Northenders' wells root of contentious council meeting
None of the five Town Council members attempted to amend Monday's meeting agenda to allow discussion of the emotionallycharged issues arising from the discovery of four tainted water wells on the north end of the island earlier this month.
The councilors chose not to act even after a town solicitor ruled that they could legally do so and discuss the issue, but not vote.
The council members said it would be better to wait for a state report on the wells.
At least six residents asked for the amendment because the councilors at previous meetings maintained it would be illegal for them to comment on issues that were raised in open forum but were not on the agenda. Some residents wanted to discuss implications of the tainted wells. Some residents wanted to discuss high ground water concerns that effect wells, especially in the Jamestown Shores, and some residents wanted other matters, especially deer overpopulation, to be discussed.
Ironically, the meeting was conducted under the shadow of of two controversial "open meeting" issues as the second annual Sunshine Week, marking the importance of open government and freedom of information, began. Sunshine Week is being recognized nationally, and state officials have declared its observance in Rhode Island. The week was founded to emphasize the importance of the rights of citizens to know what and why their government acts the way it does.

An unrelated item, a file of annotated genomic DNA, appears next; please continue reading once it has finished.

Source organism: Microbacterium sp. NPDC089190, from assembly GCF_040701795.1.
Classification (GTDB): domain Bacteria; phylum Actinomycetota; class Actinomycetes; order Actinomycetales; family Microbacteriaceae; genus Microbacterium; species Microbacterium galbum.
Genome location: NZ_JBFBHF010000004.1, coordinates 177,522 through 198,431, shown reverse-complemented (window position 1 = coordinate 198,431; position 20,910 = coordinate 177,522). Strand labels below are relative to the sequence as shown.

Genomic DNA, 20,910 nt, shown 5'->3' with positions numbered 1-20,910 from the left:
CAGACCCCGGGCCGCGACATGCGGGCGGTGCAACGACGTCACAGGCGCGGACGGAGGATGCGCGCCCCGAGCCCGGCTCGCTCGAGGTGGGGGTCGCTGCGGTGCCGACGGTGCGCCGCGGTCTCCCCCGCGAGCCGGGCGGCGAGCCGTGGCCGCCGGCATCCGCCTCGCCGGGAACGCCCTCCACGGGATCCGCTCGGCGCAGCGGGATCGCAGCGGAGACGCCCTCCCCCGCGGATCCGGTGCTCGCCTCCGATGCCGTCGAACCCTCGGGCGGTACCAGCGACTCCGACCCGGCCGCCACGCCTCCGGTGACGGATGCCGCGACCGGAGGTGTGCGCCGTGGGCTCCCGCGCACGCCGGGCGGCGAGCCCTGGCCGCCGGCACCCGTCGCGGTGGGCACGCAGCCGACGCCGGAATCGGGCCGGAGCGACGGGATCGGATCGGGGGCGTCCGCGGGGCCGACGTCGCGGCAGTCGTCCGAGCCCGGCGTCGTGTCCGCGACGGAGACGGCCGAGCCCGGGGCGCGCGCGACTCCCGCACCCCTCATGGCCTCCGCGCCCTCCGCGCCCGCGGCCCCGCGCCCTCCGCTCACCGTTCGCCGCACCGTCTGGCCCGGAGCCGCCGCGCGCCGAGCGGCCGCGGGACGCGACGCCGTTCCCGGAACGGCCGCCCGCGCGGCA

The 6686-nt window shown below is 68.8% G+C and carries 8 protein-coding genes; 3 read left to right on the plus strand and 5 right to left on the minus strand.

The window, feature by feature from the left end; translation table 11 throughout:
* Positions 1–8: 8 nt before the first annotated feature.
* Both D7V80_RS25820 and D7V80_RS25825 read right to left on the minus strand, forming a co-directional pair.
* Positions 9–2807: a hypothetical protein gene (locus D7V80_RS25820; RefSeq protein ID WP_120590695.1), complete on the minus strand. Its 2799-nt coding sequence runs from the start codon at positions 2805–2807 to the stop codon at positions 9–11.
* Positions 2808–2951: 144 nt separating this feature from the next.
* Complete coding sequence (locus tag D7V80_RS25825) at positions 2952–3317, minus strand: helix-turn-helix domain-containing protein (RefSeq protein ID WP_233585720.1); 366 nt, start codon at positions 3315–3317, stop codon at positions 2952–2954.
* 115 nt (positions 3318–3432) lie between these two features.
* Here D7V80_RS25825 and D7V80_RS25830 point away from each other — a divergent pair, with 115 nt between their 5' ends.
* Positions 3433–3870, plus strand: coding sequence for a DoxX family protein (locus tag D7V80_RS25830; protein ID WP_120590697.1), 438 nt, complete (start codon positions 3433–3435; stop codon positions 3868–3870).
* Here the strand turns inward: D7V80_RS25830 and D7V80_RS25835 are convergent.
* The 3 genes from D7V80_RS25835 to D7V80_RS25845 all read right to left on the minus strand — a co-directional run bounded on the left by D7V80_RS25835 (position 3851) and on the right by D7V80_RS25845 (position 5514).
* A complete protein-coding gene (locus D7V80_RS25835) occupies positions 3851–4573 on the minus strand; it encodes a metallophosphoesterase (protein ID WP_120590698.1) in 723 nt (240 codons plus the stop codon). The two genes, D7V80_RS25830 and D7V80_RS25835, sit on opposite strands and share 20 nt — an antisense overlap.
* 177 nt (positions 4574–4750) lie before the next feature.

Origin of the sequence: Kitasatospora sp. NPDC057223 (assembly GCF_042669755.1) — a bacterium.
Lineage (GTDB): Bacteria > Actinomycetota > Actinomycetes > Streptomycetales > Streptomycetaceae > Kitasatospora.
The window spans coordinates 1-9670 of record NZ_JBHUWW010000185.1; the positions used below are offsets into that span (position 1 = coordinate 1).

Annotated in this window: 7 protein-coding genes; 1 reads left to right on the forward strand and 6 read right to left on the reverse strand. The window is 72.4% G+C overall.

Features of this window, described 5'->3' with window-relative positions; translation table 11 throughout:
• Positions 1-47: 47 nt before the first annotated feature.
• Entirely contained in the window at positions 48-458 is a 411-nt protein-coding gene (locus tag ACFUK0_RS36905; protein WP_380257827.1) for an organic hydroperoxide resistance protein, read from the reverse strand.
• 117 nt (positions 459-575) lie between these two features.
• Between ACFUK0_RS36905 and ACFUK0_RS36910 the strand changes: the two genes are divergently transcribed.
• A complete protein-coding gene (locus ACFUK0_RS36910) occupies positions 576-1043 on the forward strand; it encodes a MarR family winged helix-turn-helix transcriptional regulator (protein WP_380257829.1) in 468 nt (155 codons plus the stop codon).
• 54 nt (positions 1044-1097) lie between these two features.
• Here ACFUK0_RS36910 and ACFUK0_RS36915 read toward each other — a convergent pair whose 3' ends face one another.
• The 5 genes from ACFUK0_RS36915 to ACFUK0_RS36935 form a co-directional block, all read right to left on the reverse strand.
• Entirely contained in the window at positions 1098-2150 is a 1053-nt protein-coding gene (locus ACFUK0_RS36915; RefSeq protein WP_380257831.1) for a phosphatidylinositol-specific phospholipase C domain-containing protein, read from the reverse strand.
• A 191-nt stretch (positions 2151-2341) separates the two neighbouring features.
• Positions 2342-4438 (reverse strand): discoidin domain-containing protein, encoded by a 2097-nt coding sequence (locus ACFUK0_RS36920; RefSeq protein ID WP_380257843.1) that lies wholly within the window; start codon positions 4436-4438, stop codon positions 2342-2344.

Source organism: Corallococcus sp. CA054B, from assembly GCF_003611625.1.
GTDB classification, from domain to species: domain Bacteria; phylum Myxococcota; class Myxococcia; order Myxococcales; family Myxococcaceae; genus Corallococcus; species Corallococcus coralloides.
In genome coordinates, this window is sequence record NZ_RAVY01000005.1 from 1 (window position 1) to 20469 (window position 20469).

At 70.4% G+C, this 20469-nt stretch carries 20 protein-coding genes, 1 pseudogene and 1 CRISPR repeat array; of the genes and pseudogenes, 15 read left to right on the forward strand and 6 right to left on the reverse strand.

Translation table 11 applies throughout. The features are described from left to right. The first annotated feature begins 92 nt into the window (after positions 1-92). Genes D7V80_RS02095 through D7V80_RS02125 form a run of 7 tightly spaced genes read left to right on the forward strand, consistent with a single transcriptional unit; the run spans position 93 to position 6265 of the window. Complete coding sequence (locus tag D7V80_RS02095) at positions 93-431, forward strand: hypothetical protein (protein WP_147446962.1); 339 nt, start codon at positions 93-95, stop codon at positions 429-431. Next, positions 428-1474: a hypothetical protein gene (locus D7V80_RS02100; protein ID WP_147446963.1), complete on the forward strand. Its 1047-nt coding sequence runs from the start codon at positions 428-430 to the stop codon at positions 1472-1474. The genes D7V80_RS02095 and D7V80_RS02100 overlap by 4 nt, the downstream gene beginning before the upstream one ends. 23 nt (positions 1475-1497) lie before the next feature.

In addition to the local amendment controversy, the council opened its meeting with a 50minute session that was closed to the public, and then continued the executive session after adjourning its regularly scheduled meeting. The closed talks were listed as discussions on potential litigation and contract talks.
Although the council agenda deadline is the Tuesday before the council meeting, the closed session was added to the agenda Friday. The notice apparently met state law for agenda posting, but it went against the council's own policy on inclusion of agenda items.
When asked about that, Town Solicitor J. William W. Harsch said it would be the responsibility of Assistant Solicitor Carolyn Mannis to decide on which rules take precedence and if the closed talks were legal.
The ruling that councilors could not address non-agenda items was first introduced several months ago by Associate Solicitor A. Lauriston Parks, who based his interpretation on an advisory from the office of State Attorney General Patrick Lynch.
Parks previously made other rulings to limit access of residents with concerns about impacts of the former landfill.
The ruling this week that an amendment was possible was given during the meeting by Mannis, who was at the session in place of Harsch, the town's primary solicitor. Harsch said Monday he has turned over some duties for the town because he is running for the office of state attorney general in the November election.